On May 16, 2008, Nautilus moved for summary judgment and for a declaration that it was under no obligation to defend or indemnify MDE and/or Shea in the underlying action, and to dismiss all counterclaims against it. In opposition, MDE averred, inter alia, that the language of the employee exclusion was ambiguous since it was not clear whether or not employees of a contractor were included. MDE also argued that the motion was premature since discovery had not yet commenced and it was necessary to determine the relationship between MDE and Stage. Nautilus replied that the language of the employee exclusion was clear, and since Shea was an "employee" of MDE at the time of the accident, recovery under the policy was precluded.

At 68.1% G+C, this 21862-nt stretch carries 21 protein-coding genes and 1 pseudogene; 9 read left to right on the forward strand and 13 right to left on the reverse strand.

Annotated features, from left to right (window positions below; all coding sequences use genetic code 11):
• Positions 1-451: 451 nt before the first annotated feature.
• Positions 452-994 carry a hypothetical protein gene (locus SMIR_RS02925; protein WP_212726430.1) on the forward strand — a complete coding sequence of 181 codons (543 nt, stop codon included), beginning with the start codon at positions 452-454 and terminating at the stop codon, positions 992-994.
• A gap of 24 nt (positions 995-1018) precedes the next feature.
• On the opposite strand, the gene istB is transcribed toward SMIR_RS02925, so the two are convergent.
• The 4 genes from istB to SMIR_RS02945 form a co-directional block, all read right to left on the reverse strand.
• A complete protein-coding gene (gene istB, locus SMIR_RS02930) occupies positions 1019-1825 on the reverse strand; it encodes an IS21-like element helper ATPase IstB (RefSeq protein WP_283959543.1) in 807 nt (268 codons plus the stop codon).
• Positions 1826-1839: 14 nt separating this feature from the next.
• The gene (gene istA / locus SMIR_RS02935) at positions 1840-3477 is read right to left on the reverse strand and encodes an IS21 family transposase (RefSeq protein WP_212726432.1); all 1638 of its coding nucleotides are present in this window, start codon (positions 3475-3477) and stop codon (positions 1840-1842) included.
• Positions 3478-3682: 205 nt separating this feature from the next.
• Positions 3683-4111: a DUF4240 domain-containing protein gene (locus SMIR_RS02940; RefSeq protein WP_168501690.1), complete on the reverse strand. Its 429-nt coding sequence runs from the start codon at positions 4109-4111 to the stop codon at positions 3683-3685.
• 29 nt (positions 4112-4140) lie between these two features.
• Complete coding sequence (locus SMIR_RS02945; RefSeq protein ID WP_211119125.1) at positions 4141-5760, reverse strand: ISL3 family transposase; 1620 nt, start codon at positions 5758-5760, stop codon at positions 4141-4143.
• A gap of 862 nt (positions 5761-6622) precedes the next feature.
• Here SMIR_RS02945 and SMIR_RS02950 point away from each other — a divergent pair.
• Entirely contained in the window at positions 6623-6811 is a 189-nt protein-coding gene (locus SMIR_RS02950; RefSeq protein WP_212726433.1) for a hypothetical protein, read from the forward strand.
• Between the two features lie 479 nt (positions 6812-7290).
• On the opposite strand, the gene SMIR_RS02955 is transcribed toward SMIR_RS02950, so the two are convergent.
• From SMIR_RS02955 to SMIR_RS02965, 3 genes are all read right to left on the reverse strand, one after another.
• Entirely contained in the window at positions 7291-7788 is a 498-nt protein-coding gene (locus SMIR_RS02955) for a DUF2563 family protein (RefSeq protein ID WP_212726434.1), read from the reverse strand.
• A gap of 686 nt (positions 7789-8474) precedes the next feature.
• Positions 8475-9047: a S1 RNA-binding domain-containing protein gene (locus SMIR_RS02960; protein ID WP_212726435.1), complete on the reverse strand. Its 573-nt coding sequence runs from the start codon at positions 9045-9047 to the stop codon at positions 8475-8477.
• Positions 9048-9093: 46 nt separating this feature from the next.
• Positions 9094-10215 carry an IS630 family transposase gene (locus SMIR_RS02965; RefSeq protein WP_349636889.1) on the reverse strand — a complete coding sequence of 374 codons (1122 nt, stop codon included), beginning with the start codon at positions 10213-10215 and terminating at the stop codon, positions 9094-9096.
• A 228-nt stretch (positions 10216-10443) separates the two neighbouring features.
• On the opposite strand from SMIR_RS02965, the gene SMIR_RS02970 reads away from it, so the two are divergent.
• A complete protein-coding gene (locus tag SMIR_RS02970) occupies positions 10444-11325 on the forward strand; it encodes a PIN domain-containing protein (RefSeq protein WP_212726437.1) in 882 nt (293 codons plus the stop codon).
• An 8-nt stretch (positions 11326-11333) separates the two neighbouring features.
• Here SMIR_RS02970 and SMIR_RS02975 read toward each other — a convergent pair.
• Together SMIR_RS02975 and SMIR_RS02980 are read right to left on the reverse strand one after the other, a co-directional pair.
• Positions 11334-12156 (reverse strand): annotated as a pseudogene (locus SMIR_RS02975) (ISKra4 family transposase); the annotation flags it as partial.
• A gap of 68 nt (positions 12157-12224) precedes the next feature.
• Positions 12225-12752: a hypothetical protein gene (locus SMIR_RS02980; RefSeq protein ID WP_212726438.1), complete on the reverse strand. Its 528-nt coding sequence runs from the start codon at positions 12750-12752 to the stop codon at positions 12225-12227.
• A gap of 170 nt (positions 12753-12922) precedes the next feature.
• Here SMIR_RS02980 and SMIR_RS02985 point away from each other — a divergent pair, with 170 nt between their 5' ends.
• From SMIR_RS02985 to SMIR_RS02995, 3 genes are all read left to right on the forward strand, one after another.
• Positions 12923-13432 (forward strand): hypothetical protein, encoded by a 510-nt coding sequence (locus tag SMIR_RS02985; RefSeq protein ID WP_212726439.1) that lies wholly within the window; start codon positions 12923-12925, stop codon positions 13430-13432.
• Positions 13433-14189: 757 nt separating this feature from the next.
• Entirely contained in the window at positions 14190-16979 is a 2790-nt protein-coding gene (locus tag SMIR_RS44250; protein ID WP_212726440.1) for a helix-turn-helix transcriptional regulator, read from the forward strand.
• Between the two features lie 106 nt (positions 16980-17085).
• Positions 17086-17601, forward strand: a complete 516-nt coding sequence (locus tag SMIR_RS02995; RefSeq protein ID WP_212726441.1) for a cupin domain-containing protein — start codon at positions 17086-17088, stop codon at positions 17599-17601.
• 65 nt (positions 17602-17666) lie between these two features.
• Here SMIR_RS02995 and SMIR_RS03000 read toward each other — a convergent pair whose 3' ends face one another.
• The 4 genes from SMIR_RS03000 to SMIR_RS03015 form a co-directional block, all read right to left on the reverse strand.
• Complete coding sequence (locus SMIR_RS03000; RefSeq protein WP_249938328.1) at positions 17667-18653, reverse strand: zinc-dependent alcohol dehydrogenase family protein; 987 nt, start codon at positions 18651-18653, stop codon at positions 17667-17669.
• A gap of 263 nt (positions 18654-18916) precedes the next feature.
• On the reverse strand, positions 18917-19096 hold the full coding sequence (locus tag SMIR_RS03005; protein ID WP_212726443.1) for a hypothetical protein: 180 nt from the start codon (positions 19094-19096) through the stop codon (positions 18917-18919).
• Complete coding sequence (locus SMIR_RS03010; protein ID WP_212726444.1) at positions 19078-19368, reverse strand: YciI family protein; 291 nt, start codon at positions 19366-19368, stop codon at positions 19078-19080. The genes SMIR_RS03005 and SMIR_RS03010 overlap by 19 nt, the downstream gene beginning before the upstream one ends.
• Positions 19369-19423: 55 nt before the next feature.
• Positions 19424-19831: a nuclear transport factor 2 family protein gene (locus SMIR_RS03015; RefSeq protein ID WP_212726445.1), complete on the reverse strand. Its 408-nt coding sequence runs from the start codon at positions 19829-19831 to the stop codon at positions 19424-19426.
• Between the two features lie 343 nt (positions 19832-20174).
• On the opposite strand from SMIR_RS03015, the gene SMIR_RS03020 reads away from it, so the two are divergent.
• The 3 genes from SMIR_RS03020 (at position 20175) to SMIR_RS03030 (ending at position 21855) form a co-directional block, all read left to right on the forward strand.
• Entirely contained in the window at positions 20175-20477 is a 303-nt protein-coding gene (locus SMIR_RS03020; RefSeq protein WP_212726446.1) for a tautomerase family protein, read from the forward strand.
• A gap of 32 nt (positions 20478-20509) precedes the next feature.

The motion court denied Nautilus's motion for summary judgment holding that the employee exclusion was inapplicable. The court then, upon a search of the record, dismissed the third cause of action of the complaint. The court stated that exclusions from coverage in an insurance policy must be specific and clear in order to be enforced, and ambiguities were construed against the insurer. In this case, the court found that it was not clear whether Shea, as Stage's employee, would be a person "contracted for" by MDE and excluded from coverage. Inasmuch as the policy did not define the phrase "contracted for," the court concluded that it was susceptible to more than one meaning. The court noted that, for instance, the phrase could be narrowly defined to include only a temporary worker whom MDE contracted from a temporary employment agency. We reverse.